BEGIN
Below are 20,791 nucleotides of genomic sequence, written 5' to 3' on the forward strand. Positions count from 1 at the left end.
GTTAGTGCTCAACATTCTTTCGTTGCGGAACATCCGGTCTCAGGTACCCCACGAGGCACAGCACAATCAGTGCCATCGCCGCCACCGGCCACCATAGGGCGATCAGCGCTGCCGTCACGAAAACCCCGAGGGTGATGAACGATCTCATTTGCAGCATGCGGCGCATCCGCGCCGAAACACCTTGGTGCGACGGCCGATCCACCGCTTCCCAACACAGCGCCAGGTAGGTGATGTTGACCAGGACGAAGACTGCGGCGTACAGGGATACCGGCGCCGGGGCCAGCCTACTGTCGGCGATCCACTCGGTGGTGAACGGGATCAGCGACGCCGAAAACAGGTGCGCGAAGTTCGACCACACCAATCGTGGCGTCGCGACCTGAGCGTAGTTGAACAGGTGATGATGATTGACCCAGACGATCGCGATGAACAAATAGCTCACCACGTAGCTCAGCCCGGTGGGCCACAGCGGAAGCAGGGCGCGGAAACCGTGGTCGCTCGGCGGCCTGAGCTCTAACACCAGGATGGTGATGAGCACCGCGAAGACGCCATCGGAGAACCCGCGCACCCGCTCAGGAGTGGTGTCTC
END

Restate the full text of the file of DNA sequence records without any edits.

Below are 20,791 nucleotides of genomic sequence, written 5' to 3' on the forward strand. Positions count from 1 at the left end.
GTTAGTGCTCAACATTCTTTCGTTGCGGAACATCCGGTCTCAGGTACCCCACGAGGCACAGCACAATCAGTGCCATCGCCGCCACCGGCCACCATAGGGCGATCAGCGCTGCCGTCACGAAAACCCCGAGGGTGATGAACGATCTCATTTGCAGCATGCGGCGCATCCGCGCCGAAACACCTTGGTGCGACGGCCGATCCACCGCTTCCCAACACAGCGCCAGGTAGGTGATGTTGACCAGGACGAAGACTGCGGCGTACAGGGATACCGGCGCCGGGGCCAGCCTACTGTCGGCGATCCACTCGGTGGTGAACGGGATCAGCGACGCCGAAAACAGGTGCGCGAAGTTCGACCACACCAATCGTGGCGTCGCGACCTGAGCGTAGTTGAACAGGTGATGATGATTGACCCAGACGATCGCGATGAACAAATAGCTCACCACGTAGCTCAGCCCGGTGGGCCACAGCGGAAGCAGGGCGCGGAAACCGTGGTCGCTCGGCGGCCTGAGCTCTAACACCAGGATGGTGATGAGCACCGCGAAGACGCCATCGGAGAACCCGCGCACCCGCTCAGGAGTGGTGTCTC